Don’t be a mile wide and an inch deep. Jerry Sheehan, who runs a number of our distributors, told me this. And we learned it the hard way. By 2005 we were selling about 5,000 barrels of beer in 30 states and frankly not doing a great job anywhere. Around then, we made the tough decision to walk away from a fair amount of this volume and pull back — eliminating territories where we did not think we could be competitive and relevant. Now we’re selling 80,000 barrels of beer in 17 states, and I’m much prouder of the job we’re doing today in all of our markets. Better to do a great job in a small pond than a not-so-great job in a big pond. I think every business has concepts like this that are so simple they easily are overlooked.

Park in the worst spot. One of the most senior people at the brewery, our brewmaster, is here early every day and can probably always get the best parking spot. But he usually parks farthest from the employee entrance to the brewery leaving the best spots for the employees who are out on the floor every day making the beer. This sets a great tone for any leader at the brewery.

Don’t take yourself too seriously. We’ve all heard this one before, but we make sure to remind ourselves constantly at Allagash. We take everything we do here at the brewery very seriously, but we have a good time. I used to light firecrackers in the brewery — probably better I stopped doing that. Who wants to go to work and spend the entire day without laughing?

Smile. Earlier today I walked by our kegging line and saw one of the operators who always has a smile on her face. When she is around other people on the line, guess what they are also usually doing? Smiling. It’s contagious.

Do your thing. When I made our first beer, Allagash White, not too many people wanted it. It was different — cloudy, spicy, distinctively Belgian. For a very long time it was usually the slowest draft line at the bars that were kind enough to keep us on draft. But I thought it was important to be doing something that was different. What’s the point in spending years building a brewery and possibly a lifetime running it just to make something people can already get? We avoid latching onto industry trends. We try to keep doing our own thing at Allagash.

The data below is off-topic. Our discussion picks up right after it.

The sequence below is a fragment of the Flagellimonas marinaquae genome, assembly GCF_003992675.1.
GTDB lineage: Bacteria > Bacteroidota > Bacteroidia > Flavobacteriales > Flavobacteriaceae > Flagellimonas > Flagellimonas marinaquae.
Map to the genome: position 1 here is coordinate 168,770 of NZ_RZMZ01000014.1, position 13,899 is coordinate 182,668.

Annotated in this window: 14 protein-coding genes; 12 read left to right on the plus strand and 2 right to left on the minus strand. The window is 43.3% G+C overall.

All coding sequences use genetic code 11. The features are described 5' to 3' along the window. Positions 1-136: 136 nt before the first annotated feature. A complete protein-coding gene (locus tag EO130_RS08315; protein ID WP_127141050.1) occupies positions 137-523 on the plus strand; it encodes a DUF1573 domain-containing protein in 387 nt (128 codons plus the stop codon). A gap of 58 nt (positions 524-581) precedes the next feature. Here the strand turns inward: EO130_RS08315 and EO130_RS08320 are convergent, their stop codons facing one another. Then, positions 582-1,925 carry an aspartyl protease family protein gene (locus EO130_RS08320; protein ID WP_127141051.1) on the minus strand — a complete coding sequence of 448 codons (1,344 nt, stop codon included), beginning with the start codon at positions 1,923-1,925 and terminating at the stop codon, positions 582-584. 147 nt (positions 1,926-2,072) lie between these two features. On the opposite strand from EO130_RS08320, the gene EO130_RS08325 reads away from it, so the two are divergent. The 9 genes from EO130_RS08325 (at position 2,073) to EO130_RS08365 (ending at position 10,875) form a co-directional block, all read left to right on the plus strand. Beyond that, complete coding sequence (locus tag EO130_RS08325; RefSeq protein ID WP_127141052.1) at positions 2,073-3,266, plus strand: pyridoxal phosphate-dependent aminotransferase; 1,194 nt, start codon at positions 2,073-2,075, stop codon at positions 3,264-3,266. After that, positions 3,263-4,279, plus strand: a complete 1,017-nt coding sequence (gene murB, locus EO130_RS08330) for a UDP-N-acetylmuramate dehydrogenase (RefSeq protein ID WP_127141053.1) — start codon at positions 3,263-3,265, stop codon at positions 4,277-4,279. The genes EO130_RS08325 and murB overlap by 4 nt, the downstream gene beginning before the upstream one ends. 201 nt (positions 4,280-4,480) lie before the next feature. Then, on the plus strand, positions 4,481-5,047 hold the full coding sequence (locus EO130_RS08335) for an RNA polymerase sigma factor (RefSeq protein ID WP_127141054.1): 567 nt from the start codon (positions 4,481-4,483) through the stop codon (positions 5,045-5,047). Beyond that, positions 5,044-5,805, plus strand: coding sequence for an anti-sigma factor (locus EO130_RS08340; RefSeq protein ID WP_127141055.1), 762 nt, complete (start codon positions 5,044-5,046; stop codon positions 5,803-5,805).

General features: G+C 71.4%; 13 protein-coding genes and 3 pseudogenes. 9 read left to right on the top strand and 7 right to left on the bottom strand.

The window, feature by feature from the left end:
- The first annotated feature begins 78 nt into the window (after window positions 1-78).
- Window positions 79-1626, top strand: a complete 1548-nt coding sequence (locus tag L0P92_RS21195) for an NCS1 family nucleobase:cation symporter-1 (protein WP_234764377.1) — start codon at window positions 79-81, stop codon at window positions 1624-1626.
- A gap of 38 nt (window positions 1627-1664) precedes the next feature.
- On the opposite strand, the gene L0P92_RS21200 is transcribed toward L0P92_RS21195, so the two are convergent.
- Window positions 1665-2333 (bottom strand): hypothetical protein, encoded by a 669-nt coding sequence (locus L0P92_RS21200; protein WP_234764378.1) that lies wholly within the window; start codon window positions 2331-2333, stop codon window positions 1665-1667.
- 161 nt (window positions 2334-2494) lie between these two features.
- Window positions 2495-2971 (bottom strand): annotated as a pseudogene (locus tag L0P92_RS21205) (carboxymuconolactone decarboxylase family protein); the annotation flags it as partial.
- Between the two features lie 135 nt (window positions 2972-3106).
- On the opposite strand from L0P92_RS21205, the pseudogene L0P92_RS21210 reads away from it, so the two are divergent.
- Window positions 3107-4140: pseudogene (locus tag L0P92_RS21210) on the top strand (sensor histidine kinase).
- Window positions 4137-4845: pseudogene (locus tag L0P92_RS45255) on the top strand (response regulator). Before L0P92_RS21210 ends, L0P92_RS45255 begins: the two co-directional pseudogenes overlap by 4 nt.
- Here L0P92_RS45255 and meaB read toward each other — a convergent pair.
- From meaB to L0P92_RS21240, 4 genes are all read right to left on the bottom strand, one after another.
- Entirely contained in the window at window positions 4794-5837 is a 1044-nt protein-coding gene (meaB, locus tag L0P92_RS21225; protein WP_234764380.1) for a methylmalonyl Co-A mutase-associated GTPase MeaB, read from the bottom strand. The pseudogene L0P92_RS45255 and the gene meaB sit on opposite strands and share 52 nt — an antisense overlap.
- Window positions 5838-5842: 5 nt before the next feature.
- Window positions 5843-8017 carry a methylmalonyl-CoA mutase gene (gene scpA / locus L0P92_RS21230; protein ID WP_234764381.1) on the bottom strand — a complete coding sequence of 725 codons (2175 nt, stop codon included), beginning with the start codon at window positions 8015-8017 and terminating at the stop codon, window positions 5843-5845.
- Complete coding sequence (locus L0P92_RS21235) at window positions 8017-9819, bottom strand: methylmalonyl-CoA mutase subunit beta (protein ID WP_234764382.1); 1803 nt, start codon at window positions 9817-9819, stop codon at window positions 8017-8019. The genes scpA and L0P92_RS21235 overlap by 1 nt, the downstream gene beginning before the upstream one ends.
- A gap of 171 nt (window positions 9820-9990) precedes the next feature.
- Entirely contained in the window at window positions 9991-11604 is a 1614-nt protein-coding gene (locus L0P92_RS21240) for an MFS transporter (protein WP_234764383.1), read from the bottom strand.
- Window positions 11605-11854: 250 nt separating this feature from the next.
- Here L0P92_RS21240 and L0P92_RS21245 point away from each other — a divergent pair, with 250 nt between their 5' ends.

Stick with it. If you are doing something different, sometimes it takes a while to get traction. It took about 10 years for the Allagash White to start catching on, but I’m glad we stuck with it and didn’t switch gears.

Do something you feel truly passionate about. It’s awfully hard to stick with something for years while fighting an uphill battle; but if you love doing it, it’s easy.

Don’t sell out. A high school teacher hand wrote this below a grade he gave me on a final history exam — I don’t remember the grade, maybe a C+ at best. He must have intended it as a parting thought. It really didn’t mean much to me for years, but for some reason it stayed with me. It resonates with me now. I wish I still had the test so I could tack it up on the wall in my office. We have core values at Allagash that include family, passion, caring and innovation. They are kind of a framework that guide us with decisions, big and little, that we make every day. We need to constantly remind ourselves that it’s important we don’t “sell out” on any front at the expense of these core values.

Hire people who inspire you. When I get out of bed in the morning, I can’t wait to get into the brewery because I get to spend time with incredibly passionate people. They are motivating to be around. I love spending time with the people at Allagash Brewing.

Don’t procrastinate. I was only able to come up with 19 lessons because I waited until the last minute to work on this. It’s 11:35 p.m., this is due tomorrow morning, and I just want to relax a little and drink an Allagash White Beer.


Kathleen Pierce

A lifelong journalist with a deep curiosity for what's next. Interested in food, culture, trends and the thrill of a good scoop. BDN features reporter based in Portland since 2013.